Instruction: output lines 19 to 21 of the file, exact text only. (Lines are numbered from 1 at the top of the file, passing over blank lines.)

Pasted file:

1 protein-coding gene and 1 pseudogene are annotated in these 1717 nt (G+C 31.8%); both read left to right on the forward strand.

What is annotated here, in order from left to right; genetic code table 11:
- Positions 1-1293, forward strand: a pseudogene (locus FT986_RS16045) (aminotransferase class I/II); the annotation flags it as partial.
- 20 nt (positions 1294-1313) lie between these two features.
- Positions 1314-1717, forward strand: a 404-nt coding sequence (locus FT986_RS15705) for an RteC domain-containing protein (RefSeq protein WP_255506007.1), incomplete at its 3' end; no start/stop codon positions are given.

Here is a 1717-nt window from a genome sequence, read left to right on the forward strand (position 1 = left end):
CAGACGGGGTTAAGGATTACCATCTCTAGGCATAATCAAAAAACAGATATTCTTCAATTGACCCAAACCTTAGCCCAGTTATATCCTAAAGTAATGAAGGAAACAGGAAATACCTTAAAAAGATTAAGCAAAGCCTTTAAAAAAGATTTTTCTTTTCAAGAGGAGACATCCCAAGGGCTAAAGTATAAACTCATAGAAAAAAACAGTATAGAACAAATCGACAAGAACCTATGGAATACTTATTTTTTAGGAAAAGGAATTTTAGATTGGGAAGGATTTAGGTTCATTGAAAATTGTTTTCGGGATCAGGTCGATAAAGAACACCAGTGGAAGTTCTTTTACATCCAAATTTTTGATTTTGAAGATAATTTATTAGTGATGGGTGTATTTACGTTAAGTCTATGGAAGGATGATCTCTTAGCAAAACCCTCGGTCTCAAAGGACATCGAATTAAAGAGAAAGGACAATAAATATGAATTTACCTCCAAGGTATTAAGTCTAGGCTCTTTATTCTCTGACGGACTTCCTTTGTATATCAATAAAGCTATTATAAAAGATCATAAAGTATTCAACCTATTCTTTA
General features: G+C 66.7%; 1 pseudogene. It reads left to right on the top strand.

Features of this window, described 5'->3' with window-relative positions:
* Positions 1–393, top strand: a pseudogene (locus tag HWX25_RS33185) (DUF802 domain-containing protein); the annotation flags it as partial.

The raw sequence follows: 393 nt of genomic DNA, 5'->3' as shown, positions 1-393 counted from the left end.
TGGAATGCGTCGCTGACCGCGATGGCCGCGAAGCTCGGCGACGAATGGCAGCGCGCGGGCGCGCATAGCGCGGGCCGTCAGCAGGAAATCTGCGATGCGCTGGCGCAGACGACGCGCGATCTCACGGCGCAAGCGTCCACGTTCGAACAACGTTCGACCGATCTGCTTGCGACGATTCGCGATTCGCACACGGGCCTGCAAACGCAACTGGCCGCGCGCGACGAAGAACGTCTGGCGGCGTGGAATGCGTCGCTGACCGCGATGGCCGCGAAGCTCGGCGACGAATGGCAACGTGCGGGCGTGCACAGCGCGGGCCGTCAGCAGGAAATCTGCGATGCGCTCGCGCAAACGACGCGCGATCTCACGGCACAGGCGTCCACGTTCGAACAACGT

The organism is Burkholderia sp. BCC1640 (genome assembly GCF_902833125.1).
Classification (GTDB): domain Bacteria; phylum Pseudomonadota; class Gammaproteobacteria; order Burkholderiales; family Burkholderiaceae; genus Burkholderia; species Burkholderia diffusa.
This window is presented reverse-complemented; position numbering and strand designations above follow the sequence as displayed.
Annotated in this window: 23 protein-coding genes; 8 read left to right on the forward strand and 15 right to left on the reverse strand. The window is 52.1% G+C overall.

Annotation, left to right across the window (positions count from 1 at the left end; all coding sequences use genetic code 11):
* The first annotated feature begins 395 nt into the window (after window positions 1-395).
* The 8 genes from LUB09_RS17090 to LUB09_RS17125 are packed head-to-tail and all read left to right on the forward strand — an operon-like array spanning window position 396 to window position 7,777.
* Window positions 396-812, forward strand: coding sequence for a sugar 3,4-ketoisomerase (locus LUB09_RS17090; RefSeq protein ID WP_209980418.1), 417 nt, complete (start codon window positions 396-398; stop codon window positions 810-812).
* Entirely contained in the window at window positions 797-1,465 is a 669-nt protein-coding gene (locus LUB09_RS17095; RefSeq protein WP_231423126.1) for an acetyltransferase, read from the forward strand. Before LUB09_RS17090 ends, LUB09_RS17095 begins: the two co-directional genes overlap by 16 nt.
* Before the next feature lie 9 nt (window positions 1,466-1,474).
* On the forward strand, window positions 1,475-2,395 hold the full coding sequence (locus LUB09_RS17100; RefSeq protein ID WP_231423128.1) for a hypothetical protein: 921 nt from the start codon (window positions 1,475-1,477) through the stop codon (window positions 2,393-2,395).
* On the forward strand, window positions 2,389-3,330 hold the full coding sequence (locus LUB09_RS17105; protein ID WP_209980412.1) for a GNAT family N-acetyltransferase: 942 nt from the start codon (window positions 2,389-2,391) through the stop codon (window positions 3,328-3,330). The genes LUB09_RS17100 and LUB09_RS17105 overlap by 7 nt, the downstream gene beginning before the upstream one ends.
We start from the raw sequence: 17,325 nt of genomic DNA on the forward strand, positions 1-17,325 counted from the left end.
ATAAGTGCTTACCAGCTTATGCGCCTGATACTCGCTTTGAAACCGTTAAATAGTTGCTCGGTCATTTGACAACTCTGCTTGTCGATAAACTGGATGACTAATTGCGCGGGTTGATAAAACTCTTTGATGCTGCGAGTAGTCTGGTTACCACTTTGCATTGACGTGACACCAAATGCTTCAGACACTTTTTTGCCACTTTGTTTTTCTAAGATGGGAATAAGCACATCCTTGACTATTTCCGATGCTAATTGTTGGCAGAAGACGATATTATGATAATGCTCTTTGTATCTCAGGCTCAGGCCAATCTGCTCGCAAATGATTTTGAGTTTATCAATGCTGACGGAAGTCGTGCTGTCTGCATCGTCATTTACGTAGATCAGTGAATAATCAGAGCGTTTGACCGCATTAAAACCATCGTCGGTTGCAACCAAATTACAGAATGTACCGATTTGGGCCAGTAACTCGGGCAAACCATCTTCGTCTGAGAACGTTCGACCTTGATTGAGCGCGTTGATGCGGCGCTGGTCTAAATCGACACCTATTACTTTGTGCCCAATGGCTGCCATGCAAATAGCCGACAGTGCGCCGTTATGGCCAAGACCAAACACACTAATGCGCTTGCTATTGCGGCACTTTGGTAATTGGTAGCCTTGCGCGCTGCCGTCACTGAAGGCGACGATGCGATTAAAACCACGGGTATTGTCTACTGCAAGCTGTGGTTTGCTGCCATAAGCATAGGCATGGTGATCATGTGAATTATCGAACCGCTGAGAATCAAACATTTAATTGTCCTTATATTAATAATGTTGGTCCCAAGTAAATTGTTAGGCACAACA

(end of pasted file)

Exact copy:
* The 8 genes from LUB09_RS17090 to LUB09_RS17125 are packed head-to-tail and all read left to right on the forward strand — an operon-like array spanning window position 396 to window position 7,777.
* Window positions 396-812, forward strand: coding sequence for a sugar 3,4-ketoisomerase (locus LUB09_RS17090; RefSeq protein ID WP_209980418.1), 417 nt, complete (start codon window positions 396-398; stop codon window positions 810-812).
* Entirely contained in the window at window positions 797-1,465 is a 669-nt protein-coding gene (locus LUB09_RS17095; RefSeq protein WP_231423126.1) for an acetyltransferase, read from the forward strand. Before LUB09_RS17090 ends, LUB09_RS17095 begins: the two co-directional genes overlap by 16 nt.